Prescription Drug Addiction

The legal status and ease of access to prescription drugs like opioid painkillers, sedative-hypnotics, and stimulants makes these drugs high-risk in terms of dependence and addiction. Most often an addiction is accompanied by underlying psychological or physical health conditions, but especially in cases of prescription drug addiction as they are often prescribed for medical purposes, unlike recreational street drugs.

Oxycontin, Percocet, Benzodiazepines, Xanax, and Adderall are all examples of prescription drugs with high rates of addiction globally. They are initially prescribed as a means of reducing symptoms and pain following injury or surgery, or to ease symptoms associated with psychological conditions. Their use is intended to be temporary, as prolonged use is a major subsequent factor in the development of addictive behaviors.

Unfortunately, misuse of prescription medication creates a high risk of developing a dependence and eventually a full-blown addiction. Though they are legal and prescribed, prescription drugs can cause just as many health problems as illicit drugs when misused. At Brazos Recovery Services, we offer a full treatment program for men addicted to prescription drugs, aiming to release the hold that such drugs have on patients, and restore them to balance and normal functioning in daily life.

Commonly Abused Prescription Medication

The range of prescription drugs with potential for abuse and high rates of addiction is wide. Some of the most common medication that people develop an addiction to are opioids like oxycodone, hydrocodone, codeine, tramadol, fentanyl, and co-codamol, benzodiazepines like Valium and Librium, and stimulants such as Ritalin and Adderall.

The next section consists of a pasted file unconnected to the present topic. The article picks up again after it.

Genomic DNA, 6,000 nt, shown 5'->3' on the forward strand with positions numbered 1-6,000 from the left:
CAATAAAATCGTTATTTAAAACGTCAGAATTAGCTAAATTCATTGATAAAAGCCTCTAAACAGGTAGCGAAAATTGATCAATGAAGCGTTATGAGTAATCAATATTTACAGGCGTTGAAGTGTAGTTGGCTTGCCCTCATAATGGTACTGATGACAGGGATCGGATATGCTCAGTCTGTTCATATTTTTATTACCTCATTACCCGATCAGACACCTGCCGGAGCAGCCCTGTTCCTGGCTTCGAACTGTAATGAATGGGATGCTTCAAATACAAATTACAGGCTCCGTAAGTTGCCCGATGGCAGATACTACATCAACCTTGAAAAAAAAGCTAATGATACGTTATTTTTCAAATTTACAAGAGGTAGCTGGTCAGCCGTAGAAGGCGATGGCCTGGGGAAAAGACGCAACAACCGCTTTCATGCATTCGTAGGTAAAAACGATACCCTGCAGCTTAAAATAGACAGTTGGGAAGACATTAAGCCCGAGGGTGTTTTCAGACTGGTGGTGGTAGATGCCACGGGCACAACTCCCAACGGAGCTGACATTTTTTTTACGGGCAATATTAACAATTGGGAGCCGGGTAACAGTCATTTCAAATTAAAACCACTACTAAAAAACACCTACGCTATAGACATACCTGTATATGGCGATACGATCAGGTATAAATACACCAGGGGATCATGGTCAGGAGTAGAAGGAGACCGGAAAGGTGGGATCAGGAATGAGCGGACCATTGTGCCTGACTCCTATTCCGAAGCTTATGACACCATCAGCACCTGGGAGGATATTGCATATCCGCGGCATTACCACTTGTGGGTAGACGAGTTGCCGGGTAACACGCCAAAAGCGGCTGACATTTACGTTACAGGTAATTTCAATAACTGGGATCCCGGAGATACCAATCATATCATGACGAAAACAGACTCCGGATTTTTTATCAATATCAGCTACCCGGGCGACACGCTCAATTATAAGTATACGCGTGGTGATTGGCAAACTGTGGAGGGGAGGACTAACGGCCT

Opioid painkillers like those mentioned above are generally prescribed to treat moderate to severe pain that arises as a result of injury, following surgery, or in response to chronic pain. They typically provide highly effective pain relief and a sense of pleasure, and even feelings of a calm euphoria. Combined with their addictive qualities, opioid medications have a dangerously high potential for abuse and fatal overdose.

Those struggling with psychological health conditions like anxiety disorder and panic attacks may be prescribed benzodiazepines (or ‘benzos’) which promote feelings of calmness and serenity. In suffering from the conditions/disorders associated with benzodiazepines, calm and serene states are highly desirable, making such medications highly psychologically addictive.

Medical treatment for conditions like Attention Deficit Hyperactivity Disorder (ADHD) and narcolepsy, is the prescription of stimulant drugs like methylphenidate (Ritalin, Concerta) and dextroamphetamine (Adderall, Dexedrine), all of which serve to improve a patient’s attention and increase energy and alertness by stimulating the brain’s dopamine release. Release of dopamine is a highly pleasurable experience, often sought after. For this reason, stimulant drugs are highly addictive.

Causes of Addiction to Prescription Drugs

When it comes to addiction to prescription drugs, or any substance for that matter, there are a variety of causal factors. It is the combination of these factors that leads to dependence and addiction. Though two people may be prescribed the same drug, one person may be more likely to develop an addiction than the other, due to genetic and environmental factors and the presence of pre-existing health conditions.

If a person has an immediate relative struggling with addiction they are generally at a greater risk of developing an addiction themselves, in comparison to those without such a family history.